2See Nature, Nov. 1, 1877, p. 8. [[on p. 698]]
3Quarterly Journal of Science, January 1872: 'A Reply to the Quarterly Review.' [[on p. 698]]
4See Quarterly Journal of Science, July 1877, pp. 410-412. [[on p. 698]]
5Miracles and Modern Spiritualism, p. 164. [[on p. 699]]
6Dr. Carpenter's Mental Physiology, 2nd edit. p. 362. [[on p. 700]]
7'In the United States more especially . . . the names of the "eminent British scientists," Messrs. Crookes and Wallace, are a "tower of strength." And it consequently becomes necessary for me to undermine that tower by showing that in their investigation of this subject they have followed methods that are thoroughly unscientific, and have been led, by their "prepossession," to accept with implicit faith a number of statements which ought to be rejected as completely untrustworthy.' --Fraser's Magazine, November 1877, p. 543. [[on p. 702]]
8The account in the New York Daily Graphic almost proves that they were not. For the clever woodcuts showing Mr. Bishop during his performances indicate an amount of stretching of the cord which certainly could be at once detected on after examination, especially if the knots had been sealed or bound with court-plaster. Yet more; according to these illustrations, it would be impossible for Mr. Bishop to imitate Eva Fay in 'tying a strip of cloth round her neck' and 'putting a ring into her ear,' both of which are specially mentioned as having been done by her. It may well be supposed that the audience, delighted at an 'exposure,' would not be quite so severely critical as they are to those who claim to possess abnormal powers. [[on p. 702]]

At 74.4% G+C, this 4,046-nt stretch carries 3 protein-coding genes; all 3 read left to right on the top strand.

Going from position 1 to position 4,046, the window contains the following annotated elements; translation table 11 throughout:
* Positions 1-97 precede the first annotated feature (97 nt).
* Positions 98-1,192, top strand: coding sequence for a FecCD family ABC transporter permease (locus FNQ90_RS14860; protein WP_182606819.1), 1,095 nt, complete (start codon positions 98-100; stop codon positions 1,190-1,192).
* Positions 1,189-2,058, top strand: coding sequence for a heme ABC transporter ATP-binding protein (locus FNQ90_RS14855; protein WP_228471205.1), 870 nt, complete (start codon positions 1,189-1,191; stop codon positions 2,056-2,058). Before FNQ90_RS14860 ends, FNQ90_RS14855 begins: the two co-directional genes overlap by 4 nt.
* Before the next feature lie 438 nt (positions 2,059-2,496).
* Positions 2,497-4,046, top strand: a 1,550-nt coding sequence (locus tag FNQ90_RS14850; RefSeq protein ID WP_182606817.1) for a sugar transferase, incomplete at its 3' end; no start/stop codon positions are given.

9As hardly any of my readers will have seen the full account of these tests, and as the whole is too long for insertion here, I give a pretty full abstract of all the essential portions of it in an Appendix to this paper. This is rendered necessary because Dr. Carpenter declares that he is going to give, in the new edition of his Lectures, 'the whole explanation' of the 'dodge' by which these 'scientific tests' could be evaded--'a dodge so simple that Mr. Crookes' highly-trained scientific acumen could not detect it.' These are Dr. Carpenter's own words in his article last month (p. 553), and it is necessary that he should be called on to make them good by really explaining Mr. Crookes' actual experiments, and not some other experiments which 'American newspapers' may substitute for them. [[on p. 703]]
10Quarterly Journal of Science, Oct. 1871 and Jan. 1874. [[on p. 703]]